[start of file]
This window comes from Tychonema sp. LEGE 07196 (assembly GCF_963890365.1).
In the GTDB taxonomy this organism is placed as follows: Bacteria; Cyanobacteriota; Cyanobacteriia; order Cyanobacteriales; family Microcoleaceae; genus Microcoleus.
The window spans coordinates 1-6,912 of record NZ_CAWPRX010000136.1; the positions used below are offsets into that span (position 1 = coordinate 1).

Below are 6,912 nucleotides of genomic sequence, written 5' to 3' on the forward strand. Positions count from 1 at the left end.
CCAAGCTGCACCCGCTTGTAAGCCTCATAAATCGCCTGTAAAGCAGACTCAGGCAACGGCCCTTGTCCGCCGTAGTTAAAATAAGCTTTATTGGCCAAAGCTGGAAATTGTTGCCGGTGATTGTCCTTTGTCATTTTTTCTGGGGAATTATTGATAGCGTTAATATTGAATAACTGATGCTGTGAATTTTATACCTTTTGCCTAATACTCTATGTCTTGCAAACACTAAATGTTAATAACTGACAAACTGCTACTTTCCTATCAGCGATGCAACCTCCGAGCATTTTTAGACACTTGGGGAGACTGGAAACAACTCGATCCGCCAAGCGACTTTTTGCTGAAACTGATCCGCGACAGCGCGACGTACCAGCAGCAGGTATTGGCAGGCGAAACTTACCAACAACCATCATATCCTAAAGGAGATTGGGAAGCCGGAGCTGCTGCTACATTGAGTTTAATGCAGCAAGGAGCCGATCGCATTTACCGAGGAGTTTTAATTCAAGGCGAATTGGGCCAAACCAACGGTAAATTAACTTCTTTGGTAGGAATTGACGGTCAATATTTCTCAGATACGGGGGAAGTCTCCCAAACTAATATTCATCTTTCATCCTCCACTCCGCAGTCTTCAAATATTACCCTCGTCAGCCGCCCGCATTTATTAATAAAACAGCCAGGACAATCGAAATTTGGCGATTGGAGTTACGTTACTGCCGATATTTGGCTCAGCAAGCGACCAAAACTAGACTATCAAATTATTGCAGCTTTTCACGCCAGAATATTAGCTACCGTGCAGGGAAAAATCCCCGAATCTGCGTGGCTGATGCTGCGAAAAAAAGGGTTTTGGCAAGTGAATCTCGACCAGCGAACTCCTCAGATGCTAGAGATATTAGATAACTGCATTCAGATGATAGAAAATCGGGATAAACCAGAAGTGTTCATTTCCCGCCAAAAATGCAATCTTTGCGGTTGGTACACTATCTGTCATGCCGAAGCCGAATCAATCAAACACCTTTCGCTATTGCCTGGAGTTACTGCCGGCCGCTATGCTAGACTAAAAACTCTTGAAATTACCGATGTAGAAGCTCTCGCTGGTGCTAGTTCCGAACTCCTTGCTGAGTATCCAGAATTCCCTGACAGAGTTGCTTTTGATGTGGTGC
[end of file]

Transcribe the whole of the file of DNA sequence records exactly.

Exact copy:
This window comes from Tychonema sp. LEGE 07196 (assembly GCF_963890365.1).
In the GTDB taxonomy this organism is placed as follows: Bacteria; Cyanobacteriota; Cyanobacteriia; order Cyanobacteriales; family Microcoleaceae; genus Microcoleus.
The window spans coordinates 1-6,912 of record NZ_CAWPRX010000136.1; the positions used below are offsets into that span (position 1 = coordinate 1).

Below are 6,912 nucleotides of genomic sequence, written 5' to 3' on the forward strand. Positions count from 1 at the left end.
CCAAGCTGCACCCGCTTGTAAGCCTCATAAATCGCCTGTAAAGCAGACTCAGGCAACGGCCCTTGTCCGCCGTAGTTAAAATAAGCTTTATTGGCCAAAGCTGGAAATTGTTGCCGGTGATTGTCCTTTGTCATTTTTTCTGGGGAATTATTGATAGCGTTAATATTGAATAACTGATGCTGTGAATTTTATACCTTTTGCCTAATACTCTATGTCTTGCAAACACTAAATGTTAATAACTGACAAACTGCTACTTTCCTATCAGCGATGCAACCTCCGAGCATTTTTAGACACTTGGGGAGACTGGAAACAACTCGATCCGCCAAGCGACTTTTTGCTGAAACTGATCCGCGACAGCGCGACGTACCAGCAGCAGGTATTGGCAGGCGAAACTTACCAACAACCATCATATCCTAAAGGAGATTGGGAAGCCGGAGCTGCTGCTACATTGAGTTTAATGCAGCAAGGAGCCGATCGCATTTACCGAGGAGTTTTAATTCAAGGCGAATTGGGCCAAACCAACGGTAAATTAACTTCTTTGGTAGGAATTGACGGTCAATATTTCTCAGATACGGGGGAAGTCTCCCAAACTAATATTCATCTTTCATCCTCCACTCCGCAGTCTTCAAATATTACCCTCGTCAGCCGCCCGCATTTATTAATAAAACAGCCAGGACAATCGAAATTTGGCGATTGGAGTTACGTTACTGCCGATATTTGGCTCAGCAAGCGACCAAAACTAGACTATCAAATTATTGCAGCTTTTCACGCCAGAATATTAGCTACCGTGCAGGGAAAAATCCCCGAATCTGCGTGGCTGATGCTGCGAAAAAAAGGGTTTTGGCAAGTGAATCTCGACCAGCGAACTCCTCAGATGCTAGAGATATTAGATAACTGCATTCAGATGATAGAAAATCGGGATAAACCAGAAGTGTTCATTTCCCGCCAAAAATGCAATCTTTGCGGTTGGTACACTATCTGTCATGCCGAAGCCGAATCAATCAAACACCTTTCGCTATTGCCTGGAGTTACTGCCGGCCGCTATGCTAGACTAAAAACTCTTGAAATTACCGATGTAGAAGCTCTCGCTGGTGCTAGTTCCGAACTCCTTGCTGAGTATCCAGAATTCCCTGACAGAGTTGCTTTTGATGTGGTGC